image file: c4cs00376d-f17.tif
Fig. 17 In the case of the 2014 report of flexible 2D Hofmann style framework, [FeII(thtrz)2Pd(CN)4]·EtOH·H2O, by Neville and co-workers, exhibiting a two-step hysteretic SCO, the ESI provided plots showing the reproducibility over multiple cycles (top), as well as the minimal impact of scan rate (bottom; N.B. carried out on different samples), on the SCO response. Reproduced with permission from ref. 6. Copyright 2014 RSC.

In summary, scan rate and relaxation rate studies are not commonly reported for thermal hysteresis events, but the above studies give clear motivation to do, and to report, such studies more often. This is particularly important when interesting SCO profiles are obtained, as relaxation rate and scan rate studies should be used to explore the effect of kinetic factors on the profiles.

Other aspects of thermal hysteresis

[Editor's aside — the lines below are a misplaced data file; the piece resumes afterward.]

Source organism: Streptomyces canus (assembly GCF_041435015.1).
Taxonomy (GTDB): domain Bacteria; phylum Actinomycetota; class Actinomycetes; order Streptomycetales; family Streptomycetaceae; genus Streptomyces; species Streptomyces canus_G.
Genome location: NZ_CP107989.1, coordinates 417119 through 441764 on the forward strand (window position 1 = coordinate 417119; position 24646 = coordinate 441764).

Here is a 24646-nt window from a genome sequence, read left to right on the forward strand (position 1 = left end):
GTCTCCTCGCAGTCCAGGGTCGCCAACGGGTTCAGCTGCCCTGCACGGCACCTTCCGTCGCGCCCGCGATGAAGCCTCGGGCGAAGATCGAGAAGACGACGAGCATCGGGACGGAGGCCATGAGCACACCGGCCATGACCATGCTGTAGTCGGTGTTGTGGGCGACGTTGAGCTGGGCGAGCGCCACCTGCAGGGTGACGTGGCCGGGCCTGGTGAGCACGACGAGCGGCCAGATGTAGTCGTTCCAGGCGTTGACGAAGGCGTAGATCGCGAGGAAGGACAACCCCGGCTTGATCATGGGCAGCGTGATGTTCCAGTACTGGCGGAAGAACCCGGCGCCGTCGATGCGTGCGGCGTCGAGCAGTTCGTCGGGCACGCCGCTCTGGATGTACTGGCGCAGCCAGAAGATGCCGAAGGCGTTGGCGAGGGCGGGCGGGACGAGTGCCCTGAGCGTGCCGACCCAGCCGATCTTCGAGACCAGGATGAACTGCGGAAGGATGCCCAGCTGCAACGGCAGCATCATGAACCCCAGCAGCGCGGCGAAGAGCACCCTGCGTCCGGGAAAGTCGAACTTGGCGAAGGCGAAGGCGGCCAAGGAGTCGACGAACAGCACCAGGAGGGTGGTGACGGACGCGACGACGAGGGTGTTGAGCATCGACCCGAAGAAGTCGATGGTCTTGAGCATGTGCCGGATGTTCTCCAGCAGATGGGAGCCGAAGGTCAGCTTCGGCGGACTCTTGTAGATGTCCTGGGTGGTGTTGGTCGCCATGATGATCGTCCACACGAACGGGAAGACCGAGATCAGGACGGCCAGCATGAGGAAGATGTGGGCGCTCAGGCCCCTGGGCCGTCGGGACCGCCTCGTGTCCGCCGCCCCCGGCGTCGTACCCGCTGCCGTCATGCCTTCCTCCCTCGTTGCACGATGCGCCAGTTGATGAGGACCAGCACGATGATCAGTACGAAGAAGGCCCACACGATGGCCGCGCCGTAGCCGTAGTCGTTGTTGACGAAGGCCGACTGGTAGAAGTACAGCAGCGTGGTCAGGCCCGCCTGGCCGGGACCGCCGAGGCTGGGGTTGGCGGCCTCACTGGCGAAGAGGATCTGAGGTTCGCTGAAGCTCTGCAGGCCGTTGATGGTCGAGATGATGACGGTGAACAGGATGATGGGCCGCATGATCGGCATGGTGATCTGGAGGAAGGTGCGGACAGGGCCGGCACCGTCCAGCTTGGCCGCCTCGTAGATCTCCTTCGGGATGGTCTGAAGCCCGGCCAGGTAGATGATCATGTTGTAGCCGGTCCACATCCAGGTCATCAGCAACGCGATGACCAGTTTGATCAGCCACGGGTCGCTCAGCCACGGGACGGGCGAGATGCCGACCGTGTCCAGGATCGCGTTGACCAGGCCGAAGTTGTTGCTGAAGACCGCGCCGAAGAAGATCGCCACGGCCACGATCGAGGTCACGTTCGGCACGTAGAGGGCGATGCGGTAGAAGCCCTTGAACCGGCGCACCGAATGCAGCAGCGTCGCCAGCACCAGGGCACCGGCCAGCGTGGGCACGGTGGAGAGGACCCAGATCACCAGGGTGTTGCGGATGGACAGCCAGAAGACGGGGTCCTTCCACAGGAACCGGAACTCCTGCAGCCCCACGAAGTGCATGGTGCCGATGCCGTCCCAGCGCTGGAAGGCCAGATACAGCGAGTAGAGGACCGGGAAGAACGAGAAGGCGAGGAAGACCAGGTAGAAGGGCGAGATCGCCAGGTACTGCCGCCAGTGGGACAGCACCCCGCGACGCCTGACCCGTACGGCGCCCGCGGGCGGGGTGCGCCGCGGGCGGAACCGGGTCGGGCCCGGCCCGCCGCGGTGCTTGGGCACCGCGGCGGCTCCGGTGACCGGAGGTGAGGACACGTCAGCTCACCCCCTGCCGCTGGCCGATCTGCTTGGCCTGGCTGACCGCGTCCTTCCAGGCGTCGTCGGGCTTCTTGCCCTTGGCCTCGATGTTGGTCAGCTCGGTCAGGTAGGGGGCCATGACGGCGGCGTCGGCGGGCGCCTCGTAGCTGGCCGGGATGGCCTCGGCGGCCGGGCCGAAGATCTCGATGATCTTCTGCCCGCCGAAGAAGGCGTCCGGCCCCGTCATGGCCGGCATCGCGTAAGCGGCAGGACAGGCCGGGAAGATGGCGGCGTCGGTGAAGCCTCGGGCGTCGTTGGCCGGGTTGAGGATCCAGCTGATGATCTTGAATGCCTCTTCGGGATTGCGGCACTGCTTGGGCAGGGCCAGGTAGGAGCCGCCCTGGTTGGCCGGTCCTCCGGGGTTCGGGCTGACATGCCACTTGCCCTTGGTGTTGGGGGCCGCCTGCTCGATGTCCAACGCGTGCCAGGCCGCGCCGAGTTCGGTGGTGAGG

Hysteresis is a kinetic effect. A barrier between the spin states arises from cooperative interactions, a crystallographic phase change or other significant structural change, often mediated by strong intermolecular interactions, preventing (rapid) equilibration, even though there may be a large driving force (difference in energy between the spin states). The size of this barrier, and the T1/2↓ & T1/2↑ values, are of key importance to the potential of a given system for use in practical applications. Hence studies that probe the kinetics – scan rate and relaxation studies (see above) – should ideally be carried out and reported for such systems, whether the results prove to be ‘interesting’ (body of manuscript) or not (ESI).